How did I become a future architect? Someone who aims to position humanity to thrive amid systems-level challenges compounded by ever-accelerating change? Who actively designs and builds the future we want to live in — kinder, more just, more connected and more inclusive? A voice inside me wants to say, “I don’t know,” because I’m astonished to find myself at 42 years old with a lifetime of cultivated mastery in a discipline that I didn’t know existed, one that didn’t yet have a name for me. Especially, when I started out my life as a dancer.
My passion for dance led me to hundreds of stages over 29 years — from rickety table tops in Hong Kong’s Vietnamese refugee camps in the late ’80s, to New York City’s Orpheum Theater as a cast member of STOMP in the ’90s, to international tours and a Mission District Theater home with my own company in the 2000s. How did I go from that to sitting on a panel at the World Economic Forum across from the President of Baidu, one of the most powerful men in China, discussing the merits and challenges of “unleashing” artificial intelligence?
In 2008, my life took a turn from the world of live performing arts and physical visual arts to an increasingly more virtual engagement with arts and creativity. I went from a primarily analog world to a primarily digital one during a period of rapid innovation and fundamental changes to the architecture of human communication. This transition into a tech-driven environment of emerging media made me feel like Alice falling down the rabbit hole into Wonderland. First, I became a producer and artist on a landmark transmedia art project now archived at the Smithsonian, then a producer for the top transmedia production studio in Hollywood and then the director of the New Frontier Lab Programs at the Sundance Institute.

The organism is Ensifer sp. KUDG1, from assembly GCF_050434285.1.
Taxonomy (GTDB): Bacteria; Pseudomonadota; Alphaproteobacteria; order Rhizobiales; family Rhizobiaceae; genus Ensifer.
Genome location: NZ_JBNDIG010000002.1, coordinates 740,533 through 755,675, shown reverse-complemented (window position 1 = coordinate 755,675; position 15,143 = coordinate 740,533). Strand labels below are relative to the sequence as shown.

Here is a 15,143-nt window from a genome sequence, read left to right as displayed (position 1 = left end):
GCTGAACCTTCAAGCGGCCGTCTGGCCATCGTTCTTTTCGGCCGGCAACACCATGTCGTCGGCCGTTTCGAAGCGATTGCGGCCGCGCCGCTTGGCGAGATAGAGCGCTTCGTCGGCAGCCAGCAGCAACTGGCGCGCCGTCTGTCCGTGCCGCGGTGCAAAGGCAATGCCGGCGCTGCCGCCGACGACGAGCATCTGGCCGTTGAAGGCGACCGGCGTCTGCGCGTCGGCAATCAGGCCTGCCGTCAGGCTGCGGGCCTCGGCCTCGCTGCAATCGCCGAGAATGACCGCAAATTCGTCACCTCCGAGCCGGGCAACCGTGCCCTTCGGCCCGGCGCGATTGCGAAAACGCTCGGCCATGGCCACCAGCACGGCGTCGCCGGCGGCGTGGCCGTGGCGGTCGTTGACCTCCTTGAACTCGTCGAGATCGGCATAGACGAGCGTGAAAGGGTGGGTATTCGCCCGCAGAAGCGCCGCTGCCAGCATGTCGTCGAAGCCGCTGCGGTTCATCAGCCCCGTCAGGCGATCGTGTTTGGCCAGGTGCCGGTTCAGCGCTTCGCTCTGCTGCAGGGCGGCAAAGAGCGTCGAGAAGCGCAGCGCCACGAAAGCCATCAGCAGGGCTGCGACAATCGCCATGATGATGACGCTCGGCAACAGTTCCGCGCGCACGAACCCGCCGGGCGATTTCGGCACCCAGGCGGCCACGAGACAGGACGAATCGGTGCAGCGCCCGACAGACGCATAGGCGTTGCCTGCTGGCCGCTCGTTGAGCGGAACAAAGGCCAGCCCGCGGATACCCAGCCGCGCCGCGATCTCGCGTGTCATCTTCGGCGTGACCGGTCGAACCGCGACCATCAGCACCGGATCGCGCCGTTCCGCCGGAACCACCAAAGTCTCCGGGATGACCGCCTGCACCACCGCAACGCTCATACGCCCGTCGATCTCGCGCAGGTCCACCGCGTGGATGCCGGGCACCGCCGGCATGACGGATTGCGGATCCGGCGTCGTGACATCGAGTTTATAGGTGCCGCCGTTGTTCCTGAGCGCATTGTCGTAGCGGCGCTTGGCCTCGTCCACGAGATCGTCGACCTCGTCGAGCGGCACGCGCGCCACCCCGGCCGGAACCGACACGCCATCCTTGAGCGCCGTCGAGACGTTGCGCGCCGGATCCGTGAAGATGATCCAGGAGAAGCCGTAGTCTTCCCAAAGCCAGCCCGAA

It was a huge adjustment to be the outsider turned insider — not just because I transitioned from engaging with some of the oldest art forms to some of the newest, but because I have an intersection of identities not well represented in Silicon Valley, Hollywood, gaming or corporate America (some of the fields that converge around emerging media). As an insider, I’ve noticed a lot of details that seem curious, both in the awesome and fearsome sense of that word. Now, in 2019, I can tell the story of a woman of color, social justice advocate and single mother of three who stands near the epicenter of a media paradigm shift and has a front row seat to the process of power replicating itself.
It has been a cherished and privileged journey, but also a disturbing one that has shaken me at my core. I’ve been witness to the pitfalls of new technologies born into systems of oppression, which caused me to deeply question whether justice and equality could ultimately prevail — though there have also been profound moments where small interventions made a significant impact on furthering inclusion and the fair distribution of power.